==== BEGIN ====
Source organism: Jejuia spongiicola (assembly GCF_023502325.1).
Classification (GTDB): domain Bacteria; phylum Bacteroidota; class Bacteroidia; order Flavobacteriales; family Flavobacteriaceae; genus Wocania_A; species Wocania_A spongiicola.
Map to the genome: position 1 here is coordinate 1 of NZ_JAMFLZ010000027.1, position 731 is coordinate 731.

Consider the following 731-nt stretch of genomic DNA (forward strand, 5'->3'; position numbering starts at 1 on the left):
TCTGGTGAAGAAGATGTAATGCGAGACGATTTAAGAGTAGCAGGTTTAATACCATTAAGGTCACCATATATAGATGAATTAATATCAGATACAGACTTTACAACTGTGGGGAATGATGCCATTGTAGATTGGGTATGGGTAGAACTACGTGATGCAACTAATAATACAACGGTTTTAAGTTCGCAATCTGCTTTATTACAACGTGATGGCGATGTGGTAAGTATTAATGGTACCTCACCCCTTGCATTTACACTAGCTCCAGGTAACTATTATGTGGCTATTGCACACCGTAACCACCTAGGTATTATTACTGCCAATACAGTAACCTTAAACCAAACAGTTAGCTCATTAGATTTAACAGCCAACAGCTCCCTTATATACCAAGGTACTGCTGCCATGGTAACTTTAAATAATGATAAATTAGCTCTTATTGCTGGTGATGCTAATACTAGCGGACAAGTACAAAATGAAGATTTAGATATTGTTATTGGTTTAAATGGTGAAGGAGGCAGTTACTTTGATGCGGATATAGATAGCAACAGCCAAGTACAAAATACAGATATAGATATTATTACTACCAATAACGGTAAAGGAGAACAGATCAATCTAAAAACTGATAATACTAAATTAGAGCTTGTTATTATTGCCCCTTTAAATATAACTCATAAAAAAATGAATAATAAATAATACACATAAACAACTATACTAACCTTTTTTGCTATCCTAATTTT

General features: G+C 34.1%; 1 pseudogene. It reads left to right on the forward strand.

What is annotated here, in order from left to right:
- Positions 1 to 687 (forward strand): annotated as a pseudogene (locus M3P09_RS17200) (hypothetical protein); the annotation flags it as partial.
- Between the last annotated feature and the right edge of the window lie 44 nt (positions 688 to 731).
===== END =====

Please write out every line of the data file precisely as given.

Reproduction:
Source organism: Jejuia spongiicola (assembly GCF_023502325.1).
Classification (GTDB): domain Bacteria; phylum Bacteroidota; class Bacteroidia; order Flavobacteriales; family Flavobacteriaceae; genus Wocania_A; species Wocania_A spongiicola.
Map to the genome: position 1 here is coordinate 1 of NZ_JAMFLZ010000027.1, position 731 is coordinate 731.

Consider the following 731-nt stretch of genomic DNA (forward strand, 5'->3'; position numbering starts at 1 on the left):
TCTGGTGAAGAAGATGTAATGCGAGACGATTTAAGAGTAGCAGGTTTAATACCATTAAGGTCACCATATATAGATGAATTAATATCAGATACAGACTTTACAACTGTGGGGAATGATGCCATTGTAGATTGGGTATGGGTAGAACTACGTGATGCAACTAATAATACAACGGTTTTAAGTTCGCAATCTGCTTTATTACAACGTGATGGCGATGTGGTAAGTATTAATGGTACCTCACCCCTTGCATTTACACTAGCTCCAGGTAACTATTATGTGGCTATTGCACACCGTAACCACCTAGGTATTATTACTGCCAATACAGTAACCTTAAACCAAACAGTTAGCTCATTAGATTTAACAGCCAACAGCTCCCTTATATACCAAGGTACTGCTGCCATGGTAACTTTAAATAATGATAAATTAGCTCTTATTGCTGGTGATGCTAATACTAGCGGACAAGTACAAAATGAAGATTTAGATATTGTTATTGGTTTAAATGGTGAAGGAGGCAGTTACTTTGATGCGGATATAGATAGCAACAGCCAAGTACAAAATACAGATATAGATATTATTACTACCAATAACGGTAAAGGAGAACAGATCAATCTAAAAACTGATAATACTAAATTAGAGCTTGTTATTATTGCCCCTTTAAATATAACTCATAAAAAAATGAATAATAAATAATACACATAAACAACTATACTAACCTTTTTTGCTATCCTAATTTT

General features: G+C 34.1%; 1 pseudogene. It reads left to right on the forward strand.

What is annotated here, in order from left to right:
- Positions 1 to 687 (forward strand): annotated as a pseudogene (locus M3P09_RS17200) (hypothetical protein); the annotation flags it as partial.
- Between the last annotated feature and the right edge of the window lie 44 nt (positions 688 to 731).